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“Strength is irrelevant. Resistance is futile.”
To hear the review
To hear the review
The best-of DVDs of Star Trek: The Original Series and Star Trek: The Next Generation come out May 12th from Paramount Home Entertainment. I will let the Trekkie universe debate whether the four episodes selected for each disc really constitute the Greatest Hits of the respective series. But as I said about the Original Series best-of, these discs are clearly not created for Trekkies. Rather, they are constructed as an introduction to each series for those who have become newly-minted Trekkies after being charmed by the Star Trek movie that hit theatres this weekend. And I expect there will be a few of those.
The four episodes in the Orignal Series best-of introduced the Romulans for the first time, and then featured three of the quirky fun episodes where the Tribbles show up, Spock fights Kirk, and Shatner falls in love with Joan Collins in 1930s America. The four episodes on The Next Generation best-of are a little more serious. (Although, I think technically, there are only three episodes, since the first one is a two-parter.) And frankly, although I am no Trekkie, I always believed that the Naked Now episode was the most talked-about episode from the Next Generation canon. But it is not included here. Instead, these four episodes are:
The Best Of Both Worlds (Parts I and II). Obviously an episode that was intended to bridge two seasons, Captain Picard (Patrick Stewart) becomes assimilated by the Borg. With all of Picard’s knowledge now being used by the Borg and their collective consciousness, the Enterprise is in real danger of being destroyed. It’s up to (now acting) Captain Riker to find away around the defenses of the Borg, rescue Picard, and destroy the Borg ship before they take over the universe. This is one of those episodes that I, a non-Trekkie, have heard about, and as such it must be a big one. It has been chosen as one of the 100 greatest TV episodes, ever, by TV Guide. The first part was the final episode of Star Trek: The Next Generation season three, and the second part was the first episode of season four.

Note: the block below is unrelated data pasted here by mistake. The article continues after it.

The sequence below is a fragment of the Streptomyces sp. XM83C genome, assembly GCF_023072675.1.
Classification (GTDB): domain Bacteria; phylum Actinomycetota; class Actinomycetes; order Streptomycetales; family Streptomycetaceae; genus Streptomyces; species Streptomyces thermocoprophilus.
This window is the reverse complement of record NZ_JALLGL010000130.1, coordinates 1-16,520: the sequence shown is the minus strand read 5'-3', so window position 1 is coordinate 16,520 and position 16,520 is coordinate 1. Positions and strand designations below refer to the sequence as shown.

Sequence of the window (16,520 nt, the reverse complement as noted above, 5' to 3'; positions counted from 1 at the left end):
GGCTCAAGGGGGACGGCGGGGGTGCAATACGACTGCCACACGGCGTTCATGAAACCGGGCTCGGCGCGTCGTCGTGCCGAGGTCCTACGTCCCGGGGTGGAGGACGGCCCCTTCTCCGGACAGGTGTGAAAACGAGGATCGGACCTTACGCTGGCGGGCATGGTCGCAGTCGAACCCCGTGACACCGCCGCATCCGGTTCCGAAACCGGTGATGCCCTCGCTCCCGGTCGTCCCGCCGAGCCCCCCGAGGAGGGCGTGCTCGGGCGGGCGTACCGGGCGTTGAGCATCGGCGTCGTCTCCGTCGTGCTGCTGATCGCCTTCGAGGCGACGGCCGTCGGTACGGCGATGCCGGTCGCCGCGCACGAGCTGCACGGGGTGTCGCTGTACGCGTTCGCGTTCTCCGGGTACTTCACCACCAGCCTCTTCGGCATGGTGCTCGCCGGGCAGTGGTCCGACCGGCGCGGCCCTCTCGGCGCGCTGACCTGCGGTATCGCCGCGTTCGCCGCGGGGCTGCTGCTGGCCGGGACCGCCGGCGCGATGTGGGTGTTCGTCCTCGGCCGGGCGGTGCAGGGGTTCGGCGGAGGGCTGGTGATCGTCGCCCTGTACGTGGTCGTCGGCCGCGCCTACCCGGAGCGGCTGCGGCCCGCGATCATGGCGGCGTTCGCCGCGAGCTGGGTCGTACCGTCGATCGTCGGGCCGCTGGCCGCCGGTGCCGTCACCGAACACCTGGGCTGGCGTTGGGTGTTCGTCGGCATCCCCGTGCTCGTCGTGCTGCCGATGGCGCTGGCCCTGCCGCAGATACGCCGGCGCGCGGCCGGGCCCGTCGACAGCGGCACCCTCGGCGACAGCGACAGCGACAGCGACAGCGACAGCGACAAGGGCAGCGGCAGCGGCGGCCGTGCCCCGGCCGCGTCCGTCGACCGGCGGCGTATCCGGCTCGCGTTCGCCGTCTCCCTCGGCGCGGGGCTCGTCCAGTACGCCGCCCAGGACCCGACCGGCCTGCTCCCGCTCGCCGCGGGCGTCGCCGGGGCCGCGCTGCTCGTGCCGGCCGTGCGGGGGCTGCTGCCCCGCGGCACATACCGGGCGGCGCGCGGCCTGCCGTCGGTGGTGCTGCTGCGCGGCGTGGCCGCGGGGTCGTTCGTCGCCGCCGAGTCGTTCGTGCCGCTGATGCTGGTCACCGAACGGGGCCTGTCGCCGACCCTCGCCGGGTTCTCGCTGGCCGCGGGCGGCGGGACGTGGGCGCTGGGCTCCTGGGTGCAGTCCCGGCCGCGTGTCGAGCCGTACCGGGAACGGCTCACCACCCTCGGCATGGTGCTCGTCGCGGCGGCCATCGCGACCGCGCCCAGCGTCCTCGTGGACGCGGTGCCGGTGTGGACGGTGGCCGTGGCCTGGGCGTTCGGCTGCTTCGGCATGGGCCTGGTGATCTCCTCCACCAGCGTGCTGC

The second (or, third) episode is called Yesterday’s Enterprise, and the DVD case says it’s notable for being one of ONLY TWO episodes to feature two different versions of the Starship Enterprise. There is some kind of inexplicable…thing…that happens…in space…I think…that creates a situation where the Enterprise C-22 meets the Enterprise D 22 years in the future. Or the past. Depending on whose perspective you take. It’s a pretty weak episode, frankly, and seems to exist only to bring Denise Crosby (who plays Tasha Yar) back for one episode. Must’ve been one episode shy on her contract.
WHY this one is included in the Best Of, I have no idea. Maybe the Trekkies really care about the Only Two Episodes that feature two different versions of the Enterprise. But the rest of us, I think, could care less. And, as I have stated several times before, these Best Of DVDs clearly can’t be made for Trekkies. They’re made for the rest of us. And for me, or for the Rest Of Us, the episodes with two versions of the Starship Enterprise are meaningless. That’s like saying it’s one of Only Four Episodes where Picard uses a blue toothbrush, or the Only Episode where Data uses the word “solipsism”. In short, it is utterly meaningless in this context.
The Measure Of A Man. OK, this one I get. Data’s emotions were a large part of Star Trek: Generations (the best part, I would say – otherwise, that movie was dreadful). And Data (a robot…basically…) is the central character in this episode when a scientist wants to disassemble him to understand his makeup better. Basically, this means “killing” him, and a battle over “human rights”, or “robot rights” ensues. Data does not want to be disassambled, but he is considered to be the “property” of Starfleet. A court battle ensues with Picard facing off against Riker. It’s remarkably (for Star Trek) powerful and resonant. Oh, and for the nerds – wikipedia says that this is the first appearance of the “rare ‘Interim Admiral’s Uniform’ seen only in Season Two of the Next Generation series”. So…there you go.
Three of the four (or, two of the three) episodes on this disc make sense to me. But as I would say about the Original Series best-of DVD that comes out today as well, you’re better off getting the full seasons of Star Trek than a Greatest Hits DVD. But as an introductory course to Star Trek: The Next Generation, you could certainly do worse than this collection, out May 12th from Paramount Home Entertainment.